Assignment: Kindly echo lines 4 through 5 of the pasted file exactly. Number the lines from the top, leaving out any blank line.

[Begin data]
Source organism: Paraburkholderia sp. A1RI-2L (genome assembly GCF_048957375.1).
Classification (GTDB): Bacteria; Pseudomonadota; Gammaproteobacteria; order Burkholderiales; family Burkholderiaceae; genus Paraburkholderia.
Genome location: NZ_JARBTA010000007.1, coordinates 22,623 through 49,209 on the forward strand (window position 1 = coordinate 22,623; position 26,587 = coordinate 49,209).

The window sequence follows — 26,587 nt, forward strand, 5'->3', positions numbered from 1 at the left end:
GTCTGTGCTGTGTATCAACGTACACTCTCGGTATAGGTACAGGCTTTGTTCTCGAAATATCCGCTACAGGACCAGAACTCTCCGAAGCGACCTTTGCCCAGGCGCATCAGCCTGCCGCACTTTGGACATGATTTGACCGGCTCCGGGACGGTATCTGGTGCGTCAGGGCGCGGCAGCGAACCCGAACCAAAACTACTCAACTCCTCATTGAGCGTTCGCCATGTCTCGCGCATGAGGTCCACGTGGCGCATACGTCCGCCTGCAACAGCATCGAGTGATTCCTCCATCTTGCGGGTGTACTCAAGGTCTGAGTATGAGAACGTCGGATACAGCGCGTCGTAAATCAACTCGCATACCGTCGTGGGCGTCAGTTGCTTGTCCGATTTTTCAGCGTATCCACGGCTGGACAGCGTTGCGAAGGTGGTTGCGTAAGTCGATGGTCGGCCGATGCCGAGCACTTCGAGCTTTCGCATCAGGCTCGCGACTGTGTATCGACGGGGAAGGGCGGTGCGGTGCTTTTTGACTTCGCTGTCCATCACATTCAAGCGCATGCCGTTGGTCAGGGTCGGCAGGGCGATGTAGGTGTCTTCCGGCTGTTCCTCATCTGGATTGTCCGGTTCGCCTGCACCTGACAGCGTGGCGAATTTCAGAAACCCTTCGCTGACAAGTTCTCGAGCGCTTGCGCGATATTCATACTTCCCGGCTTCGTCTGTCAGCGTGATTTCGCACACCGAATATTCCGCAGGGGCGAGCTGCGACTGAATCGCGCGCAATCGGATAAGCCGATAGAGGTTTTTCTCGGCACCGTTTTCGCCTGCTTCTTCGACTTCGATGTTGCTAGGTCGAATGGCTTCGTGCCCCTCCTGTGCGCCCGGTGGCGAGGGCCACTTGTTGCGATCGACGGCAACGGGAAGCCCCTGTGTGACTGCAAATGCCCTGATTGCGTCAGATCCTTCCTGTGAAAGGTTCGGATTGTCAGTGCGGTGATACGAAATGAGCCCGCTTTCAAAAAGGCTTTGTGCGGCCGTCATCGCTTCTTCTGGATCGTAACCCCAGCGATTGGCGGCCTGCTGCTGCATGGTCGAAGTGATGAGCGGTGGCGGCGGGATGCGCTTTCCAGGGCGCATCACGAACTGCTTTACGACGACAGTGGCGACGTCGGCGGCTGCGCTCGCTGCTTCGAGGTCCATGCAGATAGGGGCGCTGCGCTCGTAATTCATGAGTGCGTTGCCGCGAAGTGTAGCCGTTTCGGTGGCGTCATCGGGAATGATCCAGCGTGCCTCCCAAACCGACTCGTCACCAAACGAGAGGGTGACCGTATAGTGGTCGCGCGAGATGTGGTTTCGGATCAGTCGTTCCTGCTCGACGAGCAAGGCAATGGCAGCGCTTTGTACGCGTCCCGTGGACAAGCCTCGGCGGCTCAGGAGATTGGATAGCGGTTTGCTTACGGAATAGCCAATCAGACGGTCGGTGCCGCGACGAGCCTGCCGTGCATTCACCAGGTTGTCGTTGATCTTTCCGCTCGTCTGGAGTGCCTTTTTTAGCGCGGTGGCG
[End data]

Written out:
The window sequence follows — 26,587 nt, forward strand, 5'->3', positions numbered from 1 at the left end:
GTCTGTGCTGTGTATCAACGTACACTCTCGGTATAGGTACAGGCTTTGTTCTCGAAATATCCGCTACAGGACCAGAACTCTCCGAAGCGACCTTTGCCCAGGCGCATCAGCCTGCCGCACTTTGGACATGATTTGACCGGCTCCGGGACGGTATCTGGTGCGTCAGGGCGCGGCAGCGAACCCGAACCAAAACTACTCAACTCCTCATTGAGCGTTCGCCATGTCTCGCGCATGAGGTCCACGTGGCGCATACGTCCGCCTGCAACAGCATCGAGTGATTCCTCCATCTTGCGGGTGTACTCAAGGTCTGAGTATGAGAACGTCGGATACAGCGCGTCGTAAATCAACTCGCATACCGTCGTGGGCGTCAGTTGCTTGTCCGATTTTTCAGCGTATCCACGGCTGGACAGCGTTGCGAAGGTGGTTGCGTAAGTCGATGGTCGGCCGATGCCGAGCACTTCGAGCTTTCGCATCAGGCTCGCGACTGTGTATCGACGGGGAAGGGCGGTGCGGTGCTTTTTGACTTCGCTGTCCATCACATTCAAGCGCATGCCGTTGGTCAGGGTCGGCAGGGCGATGTAGGTGTCTTCCGGCTGTTCCTCATCTGGATTGTCCGGTTCGCCTGCACCTGACAGCGTGGCGAATTTCAGAAACCCTTCGCTGACAAGTTCTCGAGCGCTTGCGCGATATTCATACTTCCCGGCTTCGTCTGTCAGCGTGATTTCGCACACCGAATATTCCGCAGGGGCGAGCTGCGACTGAATCGCGCGCAATCGGATAAGCCGATAGAGGTTTTTCTCGGCACCGTTTTCGCCTGCTTCTTCGACTTCGATGTTGCTAGGTCGAATGGCTTCGTGCCCCTCCTGTGCGCCCGGTGGCGAGGGCCACTTGTTGCGATCGACGGCAACGGGAAGCCCCTGTGTGACTGCAAATGCCCTGATTGCGTCAGATCCTTCCTGTGAAAGGTTCGGATTGTCAGTGCGGTGATACGAAATGAGCCCGCTTTCAAAAAGGCTTTGTGCGGCCGTCATCGCTTCTTCTGGATCGTAACCCCAGCGATTGGCGGCCTGCTGCTGCATGGTCGAAGTGATGAGCGGTGGCGGCGGGATGCGCTTTCCAGGGCGCATCACGAACTGCTTTACGACGACAGTGGCGACGTCGGCGGCTGCGCTCGCTGCTTCGAGGTCCATGCAGATAGGGGCGCTGCGCTCGTAATTCATGAGTGCGTTGCCGCGAAGTGTAGCCGTTTCGGTGGCGTCATCGGGAATGATCCAGCGTGCCTCCCAAACCGACTCGTCACCAAACGAGAGGGTGACCGTATAGTGGTCGCGCGAGATGTGGTTTCGGATCAGTCGTTCCTGCTCGACGAGCAAGGCAATGGCAGCGCTTTGTACGCGTCCCGTGGACAAGCCTCGGCGGCTCAGGAGATTGGATAGCGGTTTGCTTACGGAATAGCCAATCAGACGGTCGGTGCCGCGACGAGCCTGCCGTGCATTCACCAGGTTGTCGTTGATCTTTCCGCTCGTCTGGAGTGCCTTTTTTAGCGCGGTGGCG